Hiring in a High-Unemployment, Post-COVID World

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As the COVID-19 pandemic eases and businesses resume operating, many of the more than 40 million unemployed Americans may be knocking on your door. So perhaps before the wave comes in, now would be a good time to review some tips on how to rethink and possibly refashion recruitment policies and interview practices to adapt to what may be a very new business world.

We also invite you to read our in-depth blog on screening employees who are returning to work.

Let’s take a look at Hiring 2020 both in terms of planning and interviewing.

Planning ahead

  • Reimagining remote work policies

If there’s been any inadvertent benefit whatsoever to COVID-19, it’s that companies realized a remote workforce was highly viable. Organizations such as HireRight wisely closed their offices as soon as the pandemic struck, providing employees worldwide all the tools and capabilities necessary to maintain productivity and continue operations without the slightest interruption in service to valued customers. In light of this development, organizations may take this opportunity to review their policies regarding working remotely and ensure they have standardized and have available all the software, hardware, and training required for teams to operate from home. HireRight offers a free tip sheet on using video meeting software so all employees appear in their best light and communicate most effectively.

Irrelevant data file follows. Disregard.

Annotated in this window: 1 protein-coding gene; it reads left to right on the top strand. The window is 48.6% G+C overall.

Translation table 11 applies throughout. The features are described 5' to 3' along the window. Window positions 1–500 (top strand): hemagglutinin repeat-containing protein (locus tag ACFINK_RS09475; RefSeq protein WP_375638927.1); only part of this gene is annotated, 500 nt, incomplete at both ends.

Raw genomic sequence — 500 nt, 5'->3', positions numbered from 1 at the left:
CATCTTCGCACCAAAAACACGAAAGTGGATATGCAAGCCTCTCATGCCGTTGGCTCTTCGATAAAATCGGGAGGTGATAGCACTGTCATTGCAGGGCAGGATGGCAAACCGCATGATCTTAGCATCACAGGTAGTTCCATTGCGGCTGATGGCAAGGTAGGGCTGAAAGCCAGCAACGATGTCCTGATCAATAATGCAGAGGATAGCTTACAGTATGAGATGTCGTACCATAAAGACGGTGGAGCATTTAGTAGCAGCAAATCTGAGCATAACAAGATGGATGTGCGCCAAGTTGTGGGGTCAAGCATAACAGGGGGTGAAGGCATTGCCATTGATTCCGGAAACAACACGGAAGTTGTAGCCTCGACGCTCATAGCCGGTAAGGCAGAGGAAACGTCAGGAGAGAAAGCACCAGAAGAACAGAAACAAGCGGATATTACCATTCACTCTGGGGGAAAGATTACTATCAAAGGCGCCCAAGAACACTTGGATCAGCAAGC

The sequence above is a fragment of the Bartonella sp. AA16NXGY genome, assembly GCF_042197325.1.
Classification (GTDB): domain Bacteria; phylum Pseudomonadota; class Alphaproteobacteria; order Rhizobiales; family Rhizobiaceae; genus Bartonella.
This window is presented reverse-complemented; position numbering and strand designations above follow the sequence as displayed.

• Adopting succession measures

In some cases, senior executives became too sick to work and organizations floundered when such key employees were unavailable. A plan for succession can limit such potential problems. Encourage essential employees to train a team member on how to take over should they become unavailable. A system-wide backup program could prove invaluable in the future.

  • Tuning up for the Gig Economy

If you ordered food or groceries to be delivered to your home during the pandemic, you’ve realized the Gig Economy remains a sea change in how people today view jobs. In fact, they aren’t so much “gigs,” which denotes a temporary assignment, as they are “independent” or “liberated” form of work. Imagine how difficult things may have been these past few months without these entrepreneurs keeping things functioning. And they’ll continue to pursue jobs that offer flexibility and latitude. Companies such as Uber and Airbnb have made a significant impact on business and are anticipated to continue and even accelerate growth. Keeping the needs of the now task-oriented worker in mind when seeking to fill vacancies can prove advantageous. We invite you to read our popular blog from February 2020, “The Unstoppable Growth of the Gig Economy – And How to Best Prepare.”

  • Review your benefits packages

No one will be more interested in the benefits you offer employees than those who have had none during this pandemic. Now is a great time to take a look at your current offerings and ensure they’re competitive. Review your sick leave policy and health coverage first. How attractive your financial package is may mean the difference between landing and losing the most qualified candidates.

Interview tips:

  • Don’t ask if the candidate has had the virus unless you’ve made an offer

Probably best to address this one first. An employer may not ask a prospective employee about symptoms nor take their temperature until a conditional offer of employment is offered.